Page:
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12 July 2013 @ 08:46 am
My Readercon Thursday (including video of two panels)  

Originally published at Scott Edelman. Please leave any comments there.

It was great to return to Readercon after missing 2012′s edition, because I became quite jealous of flat me, who due to an unfortunately coincidence, got to have all the fun last year.

I’m going to keep this short, because I want to throw myself quickly into Friday’s maelstrom.

For those friends who couldn’t make it this year, and wanted to see what it meant that there’d be no lobby during the con because of Marriott’s grand renovation plans, here’s a view toward the entrance from the hallway where registration to the con takes place. That’s the revolving door to the left, and to the right, that wall’s blocking off where the lobby usually is.

Readercon2013NonLobby

I hope that by the time they’re done, they won’t be too high class for the likes of us.

And here are two panels from last night, so those of you who couldn’t make it this year—or who did make it but were in one of the other rooms enjoying some other panel or reading—won’t miss out.

First up, “The News and the Abstract Truth,” which took place at 8:00 p.m., and featured Robert Killheffer, Adrienne Martini, James Morrow, David G. Shaw, and Gayle Surrette. It was described in the program like so:

The controversies surrounding Mike Daisey’s The Agony and the Ecstasy of Steve Jobs and John D’Agata and Jim Fingal’s The Lifespan of a Fact arose when art and truth collided. While fiction can play fast and loose with facts in order to tell a compelling story, monologues and essays are held to a higher standard. The authors of these books were surprised by audience reactions to the discovery that their “factual” accounts were fabrications; they claimed that their work was more “beautiful” or “lyrical” than the truth. But which are more important: true words, or beautiful words? Why do some writers think it necessary to take liberties with the truth in order to create great “nonfiction”?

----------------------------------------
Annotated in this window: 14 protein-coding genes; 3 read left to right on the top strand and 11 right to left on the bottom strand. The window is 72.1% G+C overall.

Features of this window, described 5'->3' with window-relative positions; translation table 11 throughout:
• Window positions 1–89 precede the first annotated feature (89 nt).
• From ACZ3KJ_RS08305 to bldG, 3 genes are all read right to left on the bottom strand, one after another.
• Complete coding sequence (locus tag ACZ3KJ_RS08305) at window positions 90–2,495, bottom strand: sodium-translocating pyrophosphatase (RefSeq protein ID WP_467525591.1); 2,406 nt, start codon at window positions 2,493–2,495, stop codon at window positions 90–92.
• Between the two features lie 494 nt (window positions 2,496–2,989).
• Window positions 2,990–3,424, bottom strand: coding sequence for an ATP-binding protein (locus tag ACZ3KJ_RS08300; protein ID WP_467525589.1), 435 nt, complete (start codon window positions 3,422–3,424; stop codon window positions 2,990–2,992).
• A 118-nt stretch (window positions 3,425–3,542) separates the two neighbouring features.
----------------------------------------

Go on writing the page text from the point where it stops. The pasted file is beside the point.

Next, “The Nuances of POV,” which took place at 9:00 p.m., with John Chu, Eileen Gunn, James Patrick Kelly, Darrell Schweitzer, and John Stevens. Here’s their mandate per the program guide:

When writing genre fiction, many authors begin with the approach that first-person point of view (POV) is useful for horror and heroic quests to bring immediacy to the story; third-person is necessary for epic world-building; and second-person is too confusing and best avoided. But POV is not so cut-and-dried. How can we deepen and expand our ideas of what constitutes POV to better understand and apply it in fiction? How can we broaden the discussion of POV to employ a more granular approach?

Hope you enjoy, but that’s enough out of me. I’ve got more Readercon to ingest!